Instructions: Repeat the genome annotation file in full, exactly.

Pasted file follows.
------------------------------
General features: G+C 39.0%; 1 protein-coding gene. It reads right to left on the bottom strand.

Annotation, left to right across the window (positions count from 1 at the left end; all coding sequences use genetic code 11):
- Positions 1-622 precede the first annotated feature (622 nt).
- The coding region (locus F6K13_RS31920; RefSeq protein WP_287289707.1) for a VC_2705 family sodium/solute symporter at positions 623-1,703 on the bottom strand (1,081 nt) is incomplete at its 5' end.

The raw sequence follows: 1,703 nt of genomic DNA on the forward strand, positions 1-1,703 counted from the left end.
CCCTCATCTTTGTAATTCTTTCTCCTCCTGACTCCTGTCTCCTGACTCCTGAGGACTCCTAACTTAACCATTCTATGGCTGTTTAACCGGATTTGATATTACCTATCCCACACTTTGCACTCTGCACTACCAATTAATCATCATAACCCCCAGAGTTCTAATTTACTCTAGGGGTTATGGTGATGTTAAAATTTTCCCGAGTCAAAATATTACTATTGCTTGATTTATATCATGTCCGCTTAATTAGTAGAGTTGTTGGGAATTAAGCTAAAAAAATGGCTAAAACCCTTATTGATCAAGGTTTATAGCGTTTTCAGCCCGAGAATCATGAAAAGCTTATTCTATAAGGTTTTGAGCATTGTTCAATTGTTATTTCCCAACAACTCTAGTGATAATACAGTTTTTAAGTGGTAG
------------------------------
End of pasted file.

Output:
General features: G+C 39.0%; 1 protein-coding gene. It reads right to left on the bottom strand.

Annotation, left to right across the window (positions count from 1 at the left end; all coding sequences use genetic code 11):
- Positions 1-622 precede the first annotated feature (622 nt).
- The coding region (locus F6K13_RS31920; RefSeq protein WP_287289707.1) for a VC_2705 family sodium/solute symporter at positions 623-1,703 on the bottom strand (1,081 nt) is incomplete at its 5' end.

The raw sequence follows: 1,703 nt of genomic DNA on the forward strand, positions 1-1,703 counted from the left end.
CCCTCATCTTTGTAATTCTTTCTCCTCCTGACTCCTGTCTCCTGACTCCTGAGGACTCCTAACTTAACCATTCTATGGCTGTTTAACCGGATTTGATATTACCTATCCCACACTTTGCACTCTGCACTACCAATTAATCATCATAACCCCCAGAGTTCTAATTTACTCTAGGGGTTATGGTGATGTTAAAATTTTCCCGAGTCAAAATATTACTATTGCTTGATTTATATCATGTCCGCTTAATTAGTAGAGTTGTTGGGAATTAAGCTAAAAAAATGGCTAAAACCCTTATTGATCAAGGTTTATAGCGTTTTCAGCCCGAGAATCATGAAAAGCTTATTCTATAAGGTTTTGAGCATTGTTCAATTGTTATTTCCCAACAACTCTAGTGATAATACAGTTTTTAAGTGGTAG